Veganly Delicious

Julie-Juliaing one cookbook at a time.

Review of the Vegan Cookie Connoisseur

on October 27, 2012

I think it is a little bit obvious how much I love cookies.

Muffins are okay. Cupcakes are decent. But cookies?

Let’s back up.

When I was growing up, Cookie Monster was like my favourite Sesame  Street Character. My little friend-cousin (You know, your families are so close, you call them ‘auntie-uncle, ergo, their kids technically are your ‘cousins’ but they aren’t? anyway, work with me), had this little Cookie Monster counting game, and it was like this awesome juggling thing… it was cool.
My first thing I ever baked…. (horribly, but the house still smelled great), was the Neiman Marcus cookie scam cookie. You know the one – “I asked them how much it was, and they overcharged me, so here’s the recipe, mauhauauha!… note. if anything in baking asks for 1/2 cup salt, you know the fault is totally you and your handwriting, not the recipe.

As much as I love cookbooks that have meals, and stuff, I kind of geek out at the dessert cookbooks that just dedicate themselves to cookies. (even the non vegan ones. I always wonder, how can I veganize it? I saw one called “Very Merry Christmas Cookie Party” and it was awesome. In my mind i’m just thinking flax seed for most of them, or more oil for the rest….Someone’s really gotta get on that y’all. Vegan Christmas Cookies. The Bible of Vegan Cookies. Something, I’m just shooting out ideas)

Cookies make everything better. I don’t even think I’ve met anyone who doesn’t like a cookie. And if you are one of

In the vegan world there aren’t a lot of books dedicated to just the cookie. Oh sure, some books have whole dedicated sections for just cookies, but an entire cookie book?. No.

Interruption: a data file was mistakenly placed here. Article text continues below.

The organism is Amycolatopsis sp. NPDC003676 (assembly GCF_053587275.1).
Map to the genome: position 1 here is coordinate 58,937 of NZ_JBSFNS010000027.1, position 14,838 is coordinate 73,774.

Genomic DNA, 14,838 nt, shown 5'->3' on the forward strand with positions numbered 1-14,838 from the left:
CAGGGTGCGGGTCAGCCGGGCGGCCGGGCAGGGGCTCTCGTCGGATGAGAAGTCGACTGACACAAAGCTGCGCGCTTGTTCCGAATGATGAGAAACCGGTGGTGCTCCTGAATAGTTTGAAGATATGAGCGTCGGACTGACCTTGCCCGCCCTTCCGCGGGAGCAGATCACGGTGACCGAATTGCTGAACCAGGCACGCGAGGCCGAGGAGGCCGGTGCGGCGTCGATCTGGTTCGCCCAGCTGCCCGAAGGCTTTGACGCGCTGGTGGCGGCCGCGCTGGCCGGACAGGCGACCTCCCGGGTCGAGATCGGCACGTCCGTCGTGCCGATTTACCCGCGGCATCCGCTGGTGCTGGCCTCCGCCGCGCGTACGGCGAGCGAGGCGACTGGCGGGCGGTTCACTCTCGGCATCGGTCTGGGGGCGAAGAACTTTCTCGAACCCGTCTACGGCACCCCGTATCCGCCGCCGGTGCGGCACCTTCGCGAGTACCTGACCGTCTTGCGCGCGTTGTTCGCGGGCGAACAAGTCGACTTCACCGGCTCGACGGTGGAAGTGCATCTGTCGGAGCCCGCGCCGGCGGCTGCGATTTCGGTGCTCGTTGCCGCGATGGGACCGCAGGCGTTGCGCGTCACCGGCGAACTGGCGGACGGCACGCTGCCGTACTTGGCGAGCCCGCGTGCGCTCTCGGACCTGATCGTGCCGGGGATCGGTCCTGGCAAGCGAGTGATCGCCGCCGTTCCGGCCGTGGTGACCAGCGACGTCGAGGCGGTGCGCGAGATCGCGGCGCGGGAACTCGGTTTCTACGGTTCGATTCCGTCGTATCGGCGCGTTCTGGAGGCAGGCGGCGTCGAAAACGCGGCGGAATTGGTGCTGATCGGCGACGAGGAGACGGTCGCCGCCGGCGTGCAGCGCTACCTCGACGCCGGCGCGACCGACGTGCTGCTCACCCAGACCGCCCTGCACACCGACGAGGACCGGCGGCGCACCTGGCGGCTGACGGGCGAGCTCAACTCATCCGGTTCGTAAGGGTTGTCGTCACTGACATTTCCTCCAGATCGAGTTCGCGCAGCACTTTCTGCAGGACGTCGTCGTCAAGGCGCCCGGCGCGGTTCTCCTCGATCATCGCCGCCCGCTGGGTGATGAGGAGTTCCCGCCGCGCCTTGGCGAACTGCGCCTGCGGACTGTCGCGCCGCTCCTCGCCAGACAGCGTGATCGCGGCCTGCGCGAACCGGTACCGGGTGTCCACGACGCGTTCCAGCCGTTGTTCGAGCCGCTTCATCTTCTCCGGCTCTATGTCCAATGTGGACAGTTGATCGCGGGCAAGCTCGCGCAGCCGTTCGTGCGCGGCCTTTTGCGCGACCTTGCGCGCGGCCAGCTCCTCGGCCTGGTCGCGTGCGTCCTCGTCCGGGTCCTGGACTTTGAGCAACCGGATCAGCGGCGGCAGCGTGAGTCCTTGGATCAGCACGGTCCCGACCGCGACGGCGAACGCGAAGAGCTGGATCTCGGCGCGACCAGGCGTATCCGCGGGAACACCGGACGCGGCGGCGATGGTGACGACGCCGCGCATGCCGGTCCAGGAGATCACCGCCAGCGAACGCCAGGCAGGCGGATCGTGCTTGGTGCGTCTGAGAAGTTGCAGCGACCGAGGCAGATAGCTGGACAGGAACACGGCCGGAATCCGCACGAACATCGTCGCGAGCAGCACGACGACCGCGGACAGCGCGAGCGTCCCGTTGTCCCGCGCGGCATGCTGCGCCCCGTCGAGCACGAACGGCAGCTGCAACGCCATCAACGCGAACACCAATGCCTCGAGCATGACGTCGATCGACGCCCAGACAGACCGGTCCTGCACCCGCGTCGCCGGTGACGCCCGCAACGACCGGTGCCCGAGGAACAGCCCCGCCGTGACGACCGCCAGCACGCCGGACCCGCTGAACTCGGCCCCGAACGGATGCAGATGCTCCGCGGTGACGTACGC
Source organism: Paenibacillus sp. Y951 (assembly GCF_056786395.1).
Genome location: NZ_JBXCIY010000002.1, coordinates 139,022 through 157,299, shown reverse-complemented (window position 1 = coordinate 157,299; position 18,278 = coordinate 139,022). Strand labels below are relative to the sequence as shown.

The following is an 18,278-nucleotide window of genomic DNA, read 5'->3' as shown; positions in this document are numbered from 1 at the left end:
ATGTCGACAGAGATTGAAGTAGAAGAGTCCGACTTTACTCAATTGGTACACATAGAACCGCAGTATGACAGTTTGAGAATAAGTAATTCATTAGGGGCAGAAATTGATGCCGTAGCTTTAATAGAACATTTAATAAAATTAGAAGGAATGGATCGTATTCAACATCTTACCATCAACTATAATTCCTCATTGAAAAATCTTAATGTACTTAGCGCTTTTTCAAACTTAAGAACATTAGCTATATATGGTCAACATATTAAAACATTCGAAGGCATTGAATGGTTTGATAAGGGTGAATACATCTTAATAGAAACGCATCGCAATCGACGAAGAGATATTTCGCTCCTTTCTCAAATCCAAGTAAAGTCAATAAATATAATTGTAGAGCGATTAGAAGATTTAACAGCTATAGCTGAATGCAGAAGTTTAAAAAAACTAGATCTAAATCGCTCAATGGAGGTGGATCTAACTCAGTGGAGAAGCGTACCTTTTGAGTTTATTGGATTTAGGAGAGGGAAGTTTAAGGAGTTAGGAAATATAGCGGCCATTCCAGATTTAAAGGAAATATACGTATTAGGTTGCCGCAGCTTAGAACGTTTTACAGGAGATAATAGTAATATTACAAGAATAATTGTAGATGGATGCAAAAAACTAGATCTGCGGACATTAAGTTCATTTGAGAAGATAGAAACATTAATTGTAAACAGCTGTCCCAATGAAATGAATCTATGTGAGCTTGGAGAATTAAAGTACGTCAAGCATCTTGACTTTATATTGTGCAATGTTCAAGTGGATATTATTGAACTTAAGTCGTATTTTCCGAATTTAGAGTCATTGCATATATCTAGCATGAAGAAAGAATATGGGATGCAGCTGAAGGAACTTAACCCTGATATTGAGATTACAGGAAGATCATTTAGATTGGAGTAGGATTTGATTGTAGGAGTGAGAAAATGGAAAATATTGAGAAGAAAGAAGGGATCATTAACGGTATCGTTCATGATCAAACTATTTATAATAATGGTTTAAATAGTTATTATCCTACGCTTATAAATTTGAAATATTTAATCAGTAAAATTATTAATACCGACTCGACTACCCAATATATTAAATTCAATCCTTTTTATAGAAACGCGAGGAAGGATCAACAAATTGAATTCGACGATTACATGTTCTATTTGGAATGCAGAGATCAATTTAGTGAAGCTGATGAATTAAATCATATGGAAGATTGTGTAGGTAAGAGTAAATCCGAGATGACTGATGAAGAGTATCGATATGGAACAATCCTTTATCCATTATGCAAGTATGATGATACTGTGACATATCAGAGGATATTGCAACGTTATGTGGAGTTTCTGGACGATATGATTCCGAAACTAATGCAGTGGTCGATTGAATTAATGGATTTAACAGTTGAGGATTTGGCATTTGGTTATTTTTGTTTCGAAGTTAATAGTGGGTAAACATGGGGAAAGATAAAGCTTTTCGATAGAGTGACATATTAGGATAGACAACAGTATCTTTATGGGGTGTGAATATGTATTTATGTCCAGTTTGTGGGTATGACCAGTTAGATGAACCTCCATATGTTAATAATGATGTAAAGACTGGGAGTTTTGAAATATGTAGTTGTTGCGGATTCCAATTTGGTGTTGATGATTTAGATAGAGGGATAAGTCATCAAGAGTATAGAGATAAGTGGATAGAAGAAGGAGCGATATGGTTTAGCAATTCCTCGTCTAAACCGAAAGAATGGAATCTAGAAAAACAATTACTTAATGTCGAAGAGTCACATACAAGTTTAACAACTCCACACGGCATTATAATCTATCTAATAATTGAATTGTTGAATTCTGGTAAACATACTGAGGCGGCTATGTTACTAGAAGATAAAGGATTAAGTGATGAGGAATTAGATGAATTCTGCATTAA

This is where I sing praises to Kelly Peloza for taking the plunge and help inspire the market with her book. (the first was Isa & Terry’s Vegan Cookies Take Over Your Cookie Jar Nov. 10th 2009).

And I was very excited when ThomasAllen  (The Canadian Publishing company based in Toronto), gave me a copy of this book to review because I was interviewing Kelly!  (I may or may not have squealed happily). So here we go. My first official review of a book (without doing the whole month cookthrough, but not a quick breeze by either)… I bring to you…..

hmm…. 140 cookies….

The Vegan Cookie Connoisseur
Kelly Peloza
Published Nov. 4th 2010 by Skyhorse Publishing
Hardcover  – 288 Pages – ISBN-13 978-1616081218

This book is a miniature coffee book . Skyhorse Publishing used the same format for Hannah Kaminsky’s Vegan Desserts and Vegan A La Mode books. So the minute you look at it and the the pages (without even cracking the spine) you know it is going to be rift with pictures. (a little note – did you know that the author does not control if the book has pictures or not? Or how many are used, or the format of them? That’s all publishing.).

It’s a hardcover book, which I like for baking. Don’t ask me why, I just do. Actually a little thing is I like hardcovers for all my cookbooks. They just… have this presentation to it, they tend to lie flat once you crack the spine enough, and if the signatures (sorry, Library term, – the pages), are sewn tightly enough, it lasts you for a good long time.

The fonts is a nice curly-que. (This is used for all headers, and titles). Your basic standing book font is used for the recipes.

There are Thirteen chapters in this book –

  • Introduction
  • How to be a Vegan Connoisseur (no word of a lie – that word gives me fits, I always forget the extra “s”)
  • 11 chapters on the cookie variations themselves. (Eleven chapters. of cookie variations.)
  • Decorating Ideas

Also – Kelly is really sweet. She acknowledges everyone first (I think that’s really awesome. I may or may not bypass it to get to the awesomeness of the cookie – but to have it first shows that the book isn’t possible without those who helped out. I lie, I do always read the names in the acknowledgements. I also stay until the credits are finished rolling).


As with all (vegan) cookbooks, we start with your what you needs, what to dos, and why we uses.  Pretty straight forward stuff, what Kelly prefers, product suggestions, frequently used things. Basically if you bake – you most likely have these things, if you don’t, you might want to head to your nearest Wal-Mart or Bed, Bath & Beyond. Also, I am jealous that Kelly has 100+ cookie cutters. I have like 3.